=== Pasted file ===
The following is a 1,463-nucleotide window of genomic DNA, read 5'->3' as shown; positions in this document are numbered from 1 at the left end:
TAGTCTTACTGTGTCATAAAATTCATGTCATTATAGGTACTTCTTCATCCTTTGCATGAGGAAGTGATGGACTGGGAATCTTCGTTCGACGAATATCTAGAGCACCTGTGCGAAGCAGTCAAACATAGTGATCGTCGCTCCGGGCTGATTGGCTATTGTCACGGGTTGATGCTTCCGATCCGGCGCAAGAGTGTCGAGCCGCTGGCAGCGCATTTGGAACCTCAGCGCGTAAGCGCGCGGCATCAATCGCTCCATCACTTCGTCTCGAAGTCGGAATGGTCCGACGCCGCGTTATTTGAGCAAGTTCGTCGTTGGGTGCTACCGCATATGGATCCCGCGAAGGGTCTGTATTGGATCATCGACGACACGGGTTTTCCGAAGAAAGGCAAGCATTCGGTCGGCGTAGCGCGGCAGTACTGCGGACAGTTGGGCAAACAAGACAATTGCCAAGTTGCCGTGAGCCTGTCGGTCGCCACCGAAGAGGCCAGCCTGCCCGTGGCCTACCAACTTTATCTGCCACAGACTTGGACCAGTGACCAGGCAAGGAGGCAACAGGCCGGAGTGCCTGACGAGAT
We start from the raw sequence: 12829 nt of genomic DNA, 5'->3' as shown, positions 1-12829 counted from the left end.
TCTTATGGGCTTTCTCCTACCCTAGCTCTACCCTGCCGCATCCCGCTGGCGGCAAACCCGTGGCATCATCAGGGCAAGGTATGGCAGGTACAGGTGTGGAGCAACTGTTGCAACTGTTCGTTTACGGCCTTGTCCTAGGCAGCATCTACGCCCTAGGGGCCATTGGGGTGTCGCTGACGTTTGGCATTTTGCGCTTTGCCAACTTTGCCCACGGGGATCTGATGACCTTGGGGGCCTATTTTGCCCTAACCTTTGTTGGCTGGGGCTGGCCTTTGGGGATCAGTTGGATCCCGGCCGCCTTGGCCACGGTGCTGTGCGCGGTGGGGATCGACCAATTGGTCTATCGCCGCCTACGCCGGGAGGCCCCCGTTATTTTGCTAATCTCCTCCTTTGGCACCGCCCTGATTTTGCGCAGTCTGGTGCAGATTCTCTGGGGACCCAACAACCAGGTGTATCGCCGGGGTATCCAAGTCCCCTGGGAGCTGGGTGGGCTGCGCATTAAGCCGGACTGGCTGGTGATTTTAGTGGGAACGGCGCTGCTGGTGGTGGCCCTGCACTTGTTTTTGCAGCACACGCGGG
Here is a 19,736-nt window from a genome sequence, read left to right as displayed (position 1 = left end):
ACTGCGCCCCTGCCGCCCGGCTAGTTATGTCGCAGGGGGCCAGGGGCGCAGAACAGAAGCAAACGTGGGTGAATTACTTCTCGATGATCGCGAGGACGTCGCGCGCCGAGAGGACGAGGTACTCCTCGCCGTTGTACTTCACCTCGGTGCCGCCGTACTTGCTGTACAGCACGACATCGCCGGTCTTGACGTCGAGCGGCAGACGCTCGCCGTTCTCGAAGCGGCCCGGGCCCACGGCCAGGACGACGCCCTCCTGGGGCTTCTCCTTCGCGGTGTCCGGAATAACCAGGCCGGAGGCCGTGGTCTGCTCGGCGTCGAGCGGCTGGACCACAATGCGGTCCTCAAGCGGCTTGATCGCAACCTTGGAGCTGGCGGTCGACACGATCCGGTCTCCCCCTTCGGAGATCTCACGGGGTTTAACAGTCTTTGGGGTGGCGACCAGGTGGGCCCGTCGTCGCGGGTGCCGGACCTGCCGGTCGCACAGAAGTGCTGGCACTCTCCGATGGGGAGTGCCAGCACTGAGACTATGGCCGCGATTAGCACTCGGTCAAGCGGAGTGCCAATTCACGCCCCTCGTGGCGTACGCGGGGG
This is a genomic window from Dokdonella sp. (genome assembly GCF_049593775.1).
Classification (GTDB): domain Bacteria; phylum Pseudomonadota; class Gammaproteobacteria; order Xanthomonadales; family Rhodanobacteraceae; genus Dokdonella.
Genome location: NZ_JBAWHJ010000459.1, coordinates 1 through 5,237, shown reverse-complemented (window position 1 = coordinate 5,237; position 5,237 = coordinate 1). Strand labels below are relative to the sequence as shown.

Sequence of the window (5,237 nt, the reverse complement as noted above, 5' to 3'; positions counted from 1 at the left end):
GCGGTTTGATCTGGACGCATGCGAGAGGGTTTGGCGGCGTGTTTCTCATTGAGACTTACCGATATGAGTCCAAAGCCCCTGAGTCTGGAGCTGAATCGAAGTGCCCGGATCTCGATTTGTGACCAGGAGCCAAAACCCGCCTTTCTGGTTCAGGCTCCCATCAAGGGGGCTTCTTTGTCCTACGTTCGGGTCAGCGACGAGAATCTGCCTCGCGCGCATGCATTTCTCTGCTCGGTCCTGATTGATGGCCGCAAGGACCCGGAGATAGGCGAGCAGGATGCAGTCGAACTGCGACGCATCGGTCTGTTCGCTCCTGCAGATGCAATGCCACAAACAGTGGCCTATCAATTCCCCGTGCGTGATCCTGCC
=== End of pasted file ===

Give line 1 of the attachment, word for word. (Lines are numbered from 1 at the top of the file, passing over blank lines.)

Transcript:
The following is a 1,463-nucleotide window of genomic DNA, read 5'->3' as shown; positions in this document are numbered from 1 at the left end: